Tuesday, April 25, 2006

The monumental mistake: Contract-centric thought

There is much that is depressing in the house of Islam today. As an economist, I find little that is more depressing than what is falsely called "Islamic" finance. The premise of that industry is that Islam permits or forbids contracts only. Thus, all that we need to do is to synthesize the forbidden contracts with permissible ones. Indeed, that is much for what is peddled today as Islamic finance: e.g. if you can't take a loan -- just buy some commodity on credit and sell it for cash, paying the same interest you would have paid for loans plus added transaction costs for the trades. That so many Muslims can view this as permissible is truly symptomatic of the malady that has afflicted Muslim minds. Contrast this with what Ibn Qayyim reports of his teacher saying about tawarruq (in I`lam Al-Muwaqqi`in in the book on changes in fatwa -- proof of the prohibition of hiyal:

And our teacher (God bless his soul) forbade Tawarruq. He was challenged on that opinion repeatedly in my presence, but never licensed it [even under special circumstances]. He said: “The precise economic substance for which riba was forbidden is present in this contract, and transactions costs are increased through purchase and sale at a loss of a commodity. Shari‘a would not forbid the smaller harm and allow that which is more harmful”.

In other words, Ibn Taymiyya did not simply look at the contract, but how and why it was used. Even though tawarruq technically used sales, it was clearly a device for extending an interest-bearing loan, in which we cannot verify if the interest rate charged was fair -- hence forbidden riba. In other words, if the purpose of the sale was not genuine interest in that commodity, then one could trade Aluminum to mimic the rate of return to LIBOR, or to mimic the rate of return on pork bellies, etc. In what sense would one be a trader of Aluminum? In what sense is this genunie bay`.

Given the advances in structured finance, one can easily disguise riba in any contract, and it would be the ultimate of disingenuousness to say "but this is bay` (sale), and Allah has permitted bay` and forbidden riba". The objective of the Legislator (S) cannot possibly be to enrich lawyers and consultants at the expense of Muslims who receive no value for the added price that they pay for credit or other financial services. This was done in the past by loan sharks, who would sell a piece of cloth to a needy farmer for a credit price of 200, when its cash price -- which everyone knew was the only thing that the farmer sought -- was only 100. That is riba of the worst kind, an unjustified increase that can eventually enslave the poor farmer, as had happened for many centuries.

Conversely, advances in structured finance, information technology and regulatory frameworks can also allow us to remove riba and gharar from forbidden contracts. For instance, in the famous Hadith of trading dates for dates, the Prophet (p) told Bilal (in one narration) to sell the low quality dates and buy high quality dates with their proceeds. If there were posted spot prices on an exchange, forcing the barter trade to take place at the appropriate ratio of spot prices would effect the same equity in exchange that the Prophet (p) sought.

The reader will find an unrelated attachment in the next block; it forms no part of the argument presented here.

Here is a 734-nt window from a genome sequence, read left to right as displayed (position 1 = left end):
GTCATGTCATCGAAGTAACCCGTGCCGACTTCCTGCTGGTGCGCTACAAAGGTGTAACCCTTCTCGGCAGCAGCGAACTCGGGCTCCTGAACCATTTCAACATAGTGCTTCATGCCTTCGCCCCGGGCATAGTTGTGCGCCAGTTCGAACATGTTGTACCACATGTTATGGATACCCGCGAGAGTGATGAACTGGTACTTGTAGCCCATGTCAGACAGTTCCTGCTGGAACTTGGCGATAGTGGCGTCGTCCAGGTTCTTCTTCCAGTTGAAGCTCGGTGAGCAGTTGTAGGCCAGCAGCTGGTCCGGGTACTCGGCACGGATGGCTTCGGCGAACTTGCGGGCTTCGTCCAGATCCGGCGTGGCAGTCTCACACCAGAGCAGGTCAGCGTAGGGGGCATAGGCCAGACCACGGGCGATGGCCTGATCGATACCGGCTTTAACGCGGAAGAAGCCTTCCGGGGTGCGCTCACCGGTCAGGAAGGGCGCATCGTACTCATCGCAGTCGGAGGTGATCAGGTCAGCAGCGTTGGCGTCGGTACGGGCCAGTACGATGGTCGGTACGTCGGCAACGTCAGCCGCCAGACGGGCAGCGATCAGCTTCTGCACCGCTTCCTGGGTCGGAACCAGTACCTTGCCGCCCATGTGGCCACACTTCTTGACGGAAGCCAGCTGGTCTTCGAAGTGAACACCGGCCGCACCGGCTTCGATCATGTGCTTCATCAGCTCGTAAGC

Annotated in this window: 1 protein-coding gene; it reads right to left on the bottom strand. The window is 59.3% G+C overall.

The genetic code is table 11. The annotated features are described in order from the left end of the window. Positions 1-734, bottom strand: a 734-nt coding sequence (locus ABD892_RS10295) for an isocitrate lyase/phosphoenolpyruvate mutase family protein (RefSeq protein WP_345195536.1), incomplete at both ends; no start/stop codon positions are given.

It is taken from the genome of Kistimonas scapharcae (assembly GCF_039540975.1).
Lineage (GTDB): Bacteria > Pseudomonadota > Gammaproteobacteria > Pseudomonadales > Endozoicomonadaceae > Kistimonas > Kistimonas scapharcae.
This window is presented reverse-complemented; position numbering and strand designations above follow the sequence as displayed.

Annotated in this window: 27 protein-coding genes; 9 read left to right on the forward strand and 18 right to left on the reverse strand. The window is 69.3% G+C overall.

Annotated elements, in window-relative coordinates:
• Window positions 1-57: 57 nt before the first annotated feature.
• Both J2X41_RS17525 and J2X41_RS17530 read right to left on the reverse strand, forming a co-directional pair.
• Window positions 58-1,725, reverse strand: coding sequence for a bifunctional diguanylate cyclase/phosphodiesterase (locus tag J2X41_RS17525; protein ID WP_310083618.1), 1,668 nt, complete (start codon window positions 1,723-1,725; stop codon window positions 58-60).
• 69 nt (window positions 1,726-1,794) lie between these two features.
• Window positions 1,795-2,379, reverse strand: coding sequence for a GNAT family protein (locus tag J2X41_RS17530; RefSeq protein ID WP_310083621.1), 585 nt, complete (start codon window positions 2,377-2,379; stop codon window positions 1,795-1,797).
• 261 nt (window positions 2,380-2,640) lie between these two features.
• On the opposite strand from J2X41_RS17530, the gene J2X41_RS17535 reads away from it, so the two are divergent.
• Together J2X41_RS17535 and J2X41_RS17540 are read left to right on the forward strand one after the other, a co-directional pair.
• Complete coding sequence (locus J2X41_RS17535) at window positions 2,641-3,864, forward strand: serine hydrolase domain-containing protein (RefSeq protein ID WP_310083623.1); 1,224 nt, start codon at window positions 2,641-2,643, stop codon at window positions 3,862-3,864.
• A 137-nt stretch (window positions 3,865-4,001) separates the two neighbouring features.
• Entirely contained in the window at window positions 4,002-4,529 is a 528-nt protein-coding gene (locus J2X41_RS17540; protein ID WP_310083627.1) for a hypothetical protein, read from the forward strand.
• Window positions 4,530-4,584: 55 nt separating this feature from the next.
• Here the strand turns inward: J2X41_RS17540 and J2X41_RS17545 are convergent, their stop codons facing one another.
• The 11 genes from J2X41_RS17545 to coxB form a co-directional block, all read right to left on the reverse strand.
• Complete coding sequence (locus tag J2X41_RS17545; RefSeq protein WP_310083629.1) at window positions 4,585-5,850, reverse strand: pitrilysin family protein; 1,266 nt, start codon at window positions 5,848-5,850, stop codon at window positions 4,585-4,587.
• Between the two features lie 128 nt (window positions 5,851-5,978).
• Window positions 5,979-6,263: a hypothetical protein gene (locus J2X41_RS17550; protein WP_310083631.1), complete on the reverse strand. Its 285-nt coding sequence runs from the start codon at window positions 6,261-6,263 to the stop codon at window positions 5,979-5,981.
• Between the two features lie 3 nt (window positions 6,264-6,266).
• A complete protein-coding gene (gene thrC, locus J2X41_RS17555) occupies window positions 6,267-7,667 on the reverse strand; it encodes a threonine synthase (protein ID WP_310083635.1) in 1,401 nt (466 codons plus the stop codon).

Should we then look for the objectives of the Law: justice and fairness in exchange, and see how best to achieve them by utilizing the advances in legal and information technologies, or should we use those technological advances to arbitrage the gap between ancient contract forms and modern financial practices? In the former case, Muslims would prosper by achieving fairness and justice while cutting down costs. In the latter case, they will pay more and receive less, without necessarily ensuring equity and fairness.

Is this really a difficult choice to make?

I suppose that it is only a difficult one to make if you decide that Islamic law need not make sense. That it is a set of formulae to follow, and the only objective is thus to follow the rules, even if you incur what some bankers have been calling "cobm" (cost of being Muslim). Of course, that would require abandoning the primary Usuli principle (as articulated, e.g. by Al-Shatibi) that God never forbids beneficial things unless there is a greater harm.

Of course, one may argue that there may be a greater harm that we cannot see with our current economic knowledge. However, that argument cannot possibly be reconciled with consulting "Shari`a scholars" who have extremely limited knowledge of economics and finance, let alone ones who are hand-picked by bankers and paid handsomely for sanctioning their "Islamic" products.

Do those sincere people who give this sanctioning so much weight fail to recognize that jurists of the classical period were the economists of their time, and thus were the best qualified to rule on the basis of benefit-analysis?

Do they simply wish to hang their potential sins on someone else's neck (the literal meaning of imitation or "taqleed")?

Do they not distinguish between issues that relate to man's relationship with the incomprehensible Deity (e.g. acts of worship), wherein logical analysis plays a minor role (although we do defer to engineers on the direction of qibla, for instance, despite early resistance by jurists who thought only in terms of Cartesian maps), and matters that relate to life and transactions, where the vast majority of today's jurists are clearly unqualified to issue opinions?

I can't understand my fellow Muslims' minds.


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